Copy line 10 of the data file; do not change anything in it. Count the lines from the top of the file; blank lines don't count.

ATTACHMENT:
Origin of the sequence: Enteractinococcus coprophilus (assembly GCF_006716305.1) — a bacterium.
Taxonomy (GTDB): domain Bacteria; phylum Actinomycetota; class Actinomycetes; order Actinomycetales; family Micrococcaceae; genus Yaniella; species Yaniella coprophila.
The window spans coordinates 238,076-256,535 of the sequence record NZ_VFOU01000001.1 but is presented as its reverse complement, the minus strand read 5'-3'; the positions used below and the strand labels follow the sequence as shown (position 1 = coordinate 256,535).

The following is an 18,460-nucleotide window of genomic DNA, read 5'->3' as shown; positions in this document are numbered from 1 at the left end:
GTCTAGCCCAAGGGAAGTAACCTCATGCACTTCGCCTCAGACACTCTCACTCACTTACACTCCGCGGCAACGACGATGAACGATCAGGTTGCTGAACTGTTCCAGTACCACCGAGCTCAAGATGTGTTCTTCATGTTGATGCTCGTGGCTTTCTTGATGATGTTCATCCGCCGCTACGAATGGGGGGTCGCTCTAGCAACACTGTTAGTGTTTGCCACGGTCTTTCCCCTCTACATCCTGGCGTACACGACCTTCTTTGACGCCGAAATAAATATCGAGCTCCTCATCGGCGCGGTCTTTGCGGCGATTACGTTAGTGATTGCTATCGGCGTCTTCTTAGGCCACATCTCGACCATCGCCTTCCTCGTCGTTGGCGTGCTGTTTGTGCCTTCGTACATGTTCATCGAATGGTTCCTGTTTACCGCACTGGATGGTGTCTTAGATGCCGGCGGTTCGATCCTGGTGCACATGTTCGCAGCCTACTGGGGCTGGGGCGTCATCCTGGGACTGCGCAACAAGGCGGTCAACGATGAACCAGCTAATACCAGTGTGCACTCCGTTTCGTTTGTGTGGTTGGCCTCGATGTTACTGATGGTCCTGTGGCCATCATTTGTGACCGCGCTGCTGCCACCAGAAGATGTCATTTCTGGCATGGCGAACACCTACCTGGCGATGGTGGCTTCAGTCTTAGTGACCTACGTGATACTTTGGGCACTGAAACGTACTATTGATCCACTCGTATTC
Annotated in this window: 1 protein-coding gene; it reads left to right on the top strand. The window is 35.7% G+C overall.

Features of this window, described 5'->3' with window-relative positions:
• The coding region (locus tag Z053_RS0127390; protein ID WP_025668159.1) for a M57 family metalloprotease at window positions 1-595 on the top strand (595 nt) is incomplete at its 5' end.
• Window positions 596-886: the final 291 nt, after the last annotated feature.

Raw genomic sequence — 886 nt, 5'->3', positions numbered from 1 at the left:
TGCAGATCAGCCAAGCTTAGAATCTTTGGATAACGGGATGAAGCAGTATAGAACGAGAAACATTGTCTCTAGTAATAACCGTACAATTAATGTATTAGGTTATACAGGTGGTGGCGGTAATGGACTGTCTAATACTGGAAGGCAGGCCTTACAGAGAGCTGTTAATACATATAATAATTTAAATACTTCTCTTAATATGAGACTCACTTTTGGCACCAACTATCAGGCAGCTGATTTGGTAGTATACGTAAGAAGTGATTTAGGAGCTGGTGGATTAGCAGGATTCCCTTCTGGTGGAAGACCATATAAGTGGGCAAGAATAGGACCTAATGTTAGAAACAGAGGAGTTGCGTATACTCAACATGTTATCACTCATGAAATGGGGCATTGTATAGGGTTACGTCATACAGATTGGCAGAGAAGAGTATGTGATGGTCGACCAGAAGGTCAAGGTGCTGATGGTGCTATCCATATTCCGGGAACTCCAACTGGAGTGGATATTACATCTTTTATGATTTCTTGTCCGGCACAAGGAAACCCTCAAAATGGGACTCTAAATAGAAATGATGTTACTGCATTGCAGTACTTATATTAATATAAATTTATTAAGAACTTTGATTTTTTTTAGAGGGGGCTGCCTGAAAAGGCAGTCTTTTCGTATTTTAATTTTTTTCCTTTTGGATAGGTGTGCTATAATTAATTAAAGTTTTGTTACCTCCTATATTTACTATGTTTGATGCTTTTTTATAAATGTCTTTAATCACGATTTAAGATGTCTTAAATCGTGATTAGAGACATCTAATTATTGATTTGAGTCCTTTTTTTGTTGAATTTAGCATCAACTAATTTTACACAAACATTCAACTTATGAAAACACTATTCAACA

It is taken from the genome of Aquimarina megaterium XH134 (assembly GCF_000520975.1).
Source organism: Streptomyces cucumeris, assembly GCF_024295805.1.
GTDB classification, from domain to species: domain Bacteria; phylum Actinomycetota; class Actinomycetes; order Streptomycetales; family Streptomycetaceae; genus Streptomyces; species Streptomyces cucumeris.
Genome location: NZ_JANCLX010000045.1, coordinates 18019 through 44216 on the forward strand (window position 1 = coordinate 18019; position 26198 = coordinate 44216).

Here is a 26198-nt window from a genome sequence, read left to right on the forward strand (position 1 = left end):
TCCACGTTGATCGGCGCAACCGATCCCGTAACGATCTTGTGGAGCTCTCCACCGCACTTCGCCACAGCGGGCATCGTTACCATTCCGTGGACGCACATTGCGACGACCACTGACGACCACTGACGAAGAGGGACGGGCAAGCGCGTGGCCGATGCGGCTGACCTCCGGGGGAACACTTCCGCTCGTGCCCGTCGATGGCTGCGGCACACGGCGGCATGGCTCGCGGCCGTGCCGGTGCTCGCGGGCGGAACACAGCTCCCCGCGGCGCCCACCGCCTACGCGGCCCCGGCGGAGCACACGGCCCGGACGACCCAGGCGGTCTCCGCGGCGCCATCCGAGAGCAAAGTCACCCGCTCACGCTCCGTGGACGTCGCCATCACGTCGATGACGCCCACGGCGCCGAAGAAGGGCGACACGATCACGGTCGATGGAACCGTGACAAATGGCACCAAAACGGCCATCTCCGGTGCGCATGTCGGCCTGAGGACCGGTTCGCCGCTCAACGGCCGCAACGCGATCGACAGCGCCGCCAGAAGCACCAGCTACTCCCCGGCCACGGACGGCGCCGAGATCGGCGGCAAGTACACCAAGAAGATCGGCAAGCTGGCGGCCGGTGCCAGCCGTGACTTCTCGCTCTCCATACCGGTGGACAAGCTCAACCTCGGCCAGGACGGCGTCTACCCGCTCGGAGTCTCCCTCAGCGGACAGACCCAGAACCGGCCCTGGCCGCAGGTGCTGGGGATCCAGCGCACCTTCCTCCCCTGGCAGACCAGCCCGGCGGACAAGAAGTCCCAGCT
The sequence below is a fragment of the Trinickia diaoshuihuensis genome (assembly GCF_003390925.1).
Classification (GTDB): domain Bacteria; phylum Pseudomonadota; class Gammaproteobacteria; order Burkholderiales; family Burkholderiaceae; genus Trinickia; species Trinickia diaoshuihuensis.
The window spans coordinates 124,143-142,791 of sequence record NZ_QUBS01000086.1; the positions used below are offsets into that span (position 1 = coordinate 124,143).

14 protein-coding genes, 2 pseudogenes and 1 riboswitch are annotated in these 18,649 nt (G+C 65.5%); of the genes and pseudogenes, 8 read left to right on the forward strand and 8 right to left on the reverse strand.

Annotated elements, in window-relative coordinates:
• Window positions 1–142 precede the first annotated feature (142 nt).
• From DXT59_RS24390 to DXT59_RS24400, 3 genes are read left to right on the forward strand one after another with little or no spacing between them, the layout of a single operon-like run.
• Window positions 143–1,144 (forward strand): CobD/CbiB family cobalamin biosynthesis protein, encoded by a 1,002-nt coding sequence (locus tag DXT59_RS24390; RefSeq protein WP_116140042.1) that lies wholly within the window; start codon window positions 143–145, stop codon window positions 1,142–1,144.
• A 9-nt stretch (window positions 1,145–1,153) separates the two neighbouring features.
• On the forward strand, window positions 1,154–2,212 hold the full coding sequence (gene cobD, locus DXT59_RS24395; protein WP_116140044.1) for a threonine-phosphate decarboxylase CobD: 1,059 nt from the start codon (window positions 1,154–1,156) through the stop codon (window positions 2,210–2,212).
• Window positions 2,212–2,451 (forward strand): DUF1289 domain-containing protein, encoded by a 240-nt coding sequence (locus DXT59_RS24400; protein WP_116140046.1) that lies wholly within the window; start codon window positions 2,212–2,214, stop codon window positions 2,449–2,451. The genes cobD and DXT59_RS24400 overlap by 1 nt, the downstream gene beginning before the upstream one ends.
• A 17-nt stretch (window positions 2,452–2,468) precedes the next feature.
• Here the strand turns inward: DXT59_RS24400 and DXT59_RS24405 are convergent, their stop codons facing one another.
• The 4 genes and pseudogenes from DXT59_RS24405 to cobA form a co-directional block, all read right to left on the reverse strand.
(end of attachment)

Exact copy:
Raw genomic sequence — 886 nt, 5'->3', positions numbered from 1 at the left: